The Evdokimova family spent over two months away from their home in Donetsk to escape the fighting. When they headed back to the city with their five children, they quickly found that life was far from peaceful.
As Valentina Evdokimova sits in her front yard, there is a steady sound of nearby shelling. "Right now we're sitting here and hearing explosions from everywhere. We expected everything to be calm. That's why we brought the kids back," she says. "We came back a week ago. And all this week there's been bombing and shelling. So there is no ceasefire."
Just short distance away local store owners sift through the debris of a scorched market place. Six people were killed here on Monday when mortar fire struck and set fire to stalls. The attack appeared to be indiscriminate - this residential neighborhood was caught in the crossfire of an intense ongoing battle for control of Donetsk airport. On Wednesday morning it was hit again.
An apartment block was shelled too and now its walls are charred and windows shattered. A young woman emerges from the building, clutching two bags. As she walks toward the bus stop, loud thumps of artillery fire resume. But she does not flinch. "It's like music," she says, as she continues to calmly wait for the bus.
Fighting flares up
But not everyone here is quite as relaxed. Some families prefer to sleep in the basement of a nearby school to escape the shelling. There are no classes here these days. The building was hit more than once and the head teachers explains that parents are now afraid to send their children here. Instead an arrow on the pavement outside the school entrance points to the emergency underground shelter. It is dark, dank and uncomfortable. Students now spend their nights here, instead of days upstairs in the classrooms.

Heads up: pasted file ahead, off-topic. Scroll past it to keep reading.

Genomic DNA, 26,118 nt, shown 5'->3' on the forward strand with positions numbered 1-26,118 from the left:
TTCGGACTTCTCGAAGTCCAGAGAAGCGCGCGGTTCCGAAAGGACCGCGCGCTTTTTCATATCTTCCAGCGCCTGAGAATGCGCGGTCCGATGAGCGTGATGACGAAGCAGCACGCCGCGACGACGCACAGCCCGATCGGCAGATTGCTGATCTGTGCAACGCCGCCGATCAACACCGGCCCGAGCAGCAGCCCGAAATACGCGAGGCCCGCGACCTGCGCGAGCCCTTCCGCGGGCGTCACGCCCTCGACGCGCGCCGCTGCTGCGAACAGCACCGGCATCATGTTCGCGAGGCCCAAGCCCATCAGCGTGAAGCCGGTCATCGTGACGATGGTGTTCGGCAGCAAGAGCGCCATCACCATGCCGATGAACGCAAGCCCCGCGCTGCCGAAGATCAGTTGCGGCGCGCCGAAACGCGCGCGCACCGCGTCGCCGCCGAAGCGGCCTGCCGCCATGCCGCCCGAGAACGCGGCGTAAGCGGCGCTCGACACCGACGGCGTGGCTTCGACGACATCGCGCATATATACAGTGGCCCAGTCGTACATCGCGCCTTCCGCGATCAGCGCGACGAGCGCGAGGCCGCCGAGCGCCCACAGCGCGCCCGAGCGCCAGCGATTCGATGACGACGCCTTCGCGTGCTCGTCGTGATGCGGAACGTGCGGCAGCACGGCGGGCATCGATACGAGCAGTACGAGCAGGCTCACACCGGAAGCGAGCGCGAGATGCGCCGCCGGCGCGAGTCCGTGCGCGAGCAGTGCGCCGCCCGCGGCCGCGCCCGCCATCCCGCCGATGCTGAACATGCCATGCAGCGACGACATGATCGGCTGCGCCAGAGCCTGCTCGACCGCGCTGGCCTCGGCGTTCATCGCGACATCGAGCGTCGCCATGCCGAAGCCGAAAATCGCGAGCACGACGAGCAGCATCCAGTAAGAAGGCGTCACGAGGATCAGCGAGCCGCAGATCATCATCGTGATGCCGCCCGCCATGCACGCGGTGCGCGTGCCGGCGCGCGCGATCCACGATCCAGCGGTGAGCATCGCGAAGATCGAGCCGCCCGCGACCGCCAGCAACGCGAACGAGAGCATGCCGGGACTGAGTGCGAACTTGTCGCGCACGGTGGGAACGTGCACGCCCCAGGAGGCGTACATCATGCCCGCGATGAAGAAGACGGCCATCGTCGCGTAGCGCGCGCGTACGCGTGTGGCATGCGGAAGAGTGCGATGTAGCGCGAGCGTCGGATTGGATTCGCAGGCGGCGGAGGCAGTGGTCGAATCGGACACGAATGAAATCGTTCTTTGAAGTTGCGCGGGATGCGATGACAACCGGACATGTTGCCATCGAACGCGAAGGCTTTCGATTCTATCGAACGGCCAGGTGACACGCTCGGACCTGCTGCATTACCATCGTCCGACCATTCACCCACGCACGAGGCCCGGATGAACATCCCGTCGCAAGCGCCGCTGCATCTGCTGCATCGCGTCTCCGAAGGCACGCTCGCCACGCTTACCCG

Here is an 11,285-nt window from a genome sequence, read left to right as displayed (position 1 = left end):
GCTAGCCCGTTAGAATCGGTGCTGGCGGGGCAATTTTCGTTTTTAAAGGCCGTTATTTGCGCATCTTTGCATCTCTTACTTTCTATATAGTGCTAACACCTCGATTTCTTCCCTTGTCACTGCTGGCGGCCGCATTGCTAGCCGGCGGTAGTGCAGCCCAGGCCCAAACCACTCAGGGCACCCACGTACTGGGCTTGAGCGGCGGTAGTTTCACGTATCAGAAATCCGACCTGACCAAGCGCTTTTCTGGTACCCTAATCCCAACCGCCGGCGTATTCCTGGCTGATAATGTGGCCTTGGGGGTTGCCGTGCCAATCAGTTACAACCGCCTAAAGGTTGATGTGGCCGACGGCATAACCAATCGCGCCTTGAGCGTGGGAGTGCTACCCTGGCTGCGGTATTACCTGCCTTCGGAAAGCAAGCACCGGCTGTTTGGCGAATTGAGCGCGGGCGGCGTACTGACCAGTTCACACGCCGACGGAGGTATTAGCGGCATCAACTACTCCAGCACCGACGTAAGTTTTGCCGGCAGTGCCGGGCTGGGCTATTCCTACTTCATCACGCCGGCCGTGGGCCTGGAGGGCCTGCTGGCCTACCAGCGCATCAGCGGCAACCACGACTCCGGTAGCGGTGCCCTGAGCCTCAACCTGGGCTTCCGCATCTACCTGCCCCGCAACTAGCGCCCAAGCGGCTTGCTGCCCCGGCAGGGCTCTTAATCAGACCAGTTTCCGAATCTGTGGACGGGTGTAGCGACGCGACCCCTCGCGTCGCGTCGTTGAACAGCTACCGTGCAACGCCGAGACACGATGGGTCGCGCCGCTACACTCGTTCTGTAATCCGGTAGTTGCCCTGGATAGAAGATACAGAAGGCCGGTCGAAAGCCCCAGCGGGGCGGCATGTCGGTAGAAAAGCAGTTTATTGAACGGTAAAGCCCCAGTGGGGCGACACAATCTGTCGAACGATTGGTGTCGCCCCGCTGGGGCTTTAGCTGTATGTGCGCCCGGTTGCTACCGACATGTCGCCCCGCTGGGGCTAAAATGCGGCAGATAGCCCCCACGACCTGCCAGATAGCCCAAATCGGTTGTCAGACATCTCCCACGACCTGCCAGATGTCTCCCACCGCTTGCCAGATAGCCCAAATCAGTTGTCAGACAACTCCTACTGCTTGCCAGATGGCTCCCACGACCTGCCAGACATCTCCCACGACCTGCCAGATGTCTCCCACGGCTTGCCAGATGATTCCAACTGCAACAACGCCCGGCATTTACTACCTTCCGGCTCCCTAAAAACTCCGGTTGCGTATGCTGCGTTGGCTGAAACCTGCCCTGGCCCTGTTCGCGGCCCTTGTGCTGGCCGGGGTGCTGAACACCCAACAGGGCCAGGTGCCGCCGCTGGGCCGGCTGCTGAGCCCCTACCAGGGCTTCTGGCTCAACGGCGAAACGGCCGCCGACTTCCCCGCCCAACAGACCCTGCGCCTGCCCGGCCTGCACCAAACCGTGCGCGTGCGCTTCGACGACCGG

The fighting is not limited to the area around Donetsk airport. In the district of Petrovskyi, south-west of the city, heavy fire started up mid-afternoon on Wednesday. At the local rebel headquarters, heavily armed troops pouring over maps shrug off the latest skirmish, which they claim comes from a Ukrainian military position around 15 kilometers away. It was normal, they said. There was no ceasefire.
But yet again civilians here are paying the price for these indiscriminate and unpredictable battles. At least another two people were killed in Donetsk on Wednesday. Valentina Evdokimova worries about what could happen to her family. "Thank God our house hasn't been destroyed yet," she says, "but I don't know what's going to happen in the next five minutes. Right now we hear constant shelling. The children are traumatized. They are afraid of every sound."
She says that despite their fears, the family cannot afford to move away again. With pensions and salaries unpaid, many people here are facing financial problems. And even with money in hand, there are only a limited number of shops and businesses open. Valentina says the one time she ventured out to buy winter clothes for the children, she found all the shops closed. So like many people here, they try to carry on as best they can.
But every day they face real risks, as the fighting increasingly moves into residential areas and shows no sign of letting up, despite the ceasefire agreement. The feeling here is that the rebels will press on to try to take the rest of the Donbas region. But as that is something Kyiv is unlikely to tolerate, further clashes seem inevitable.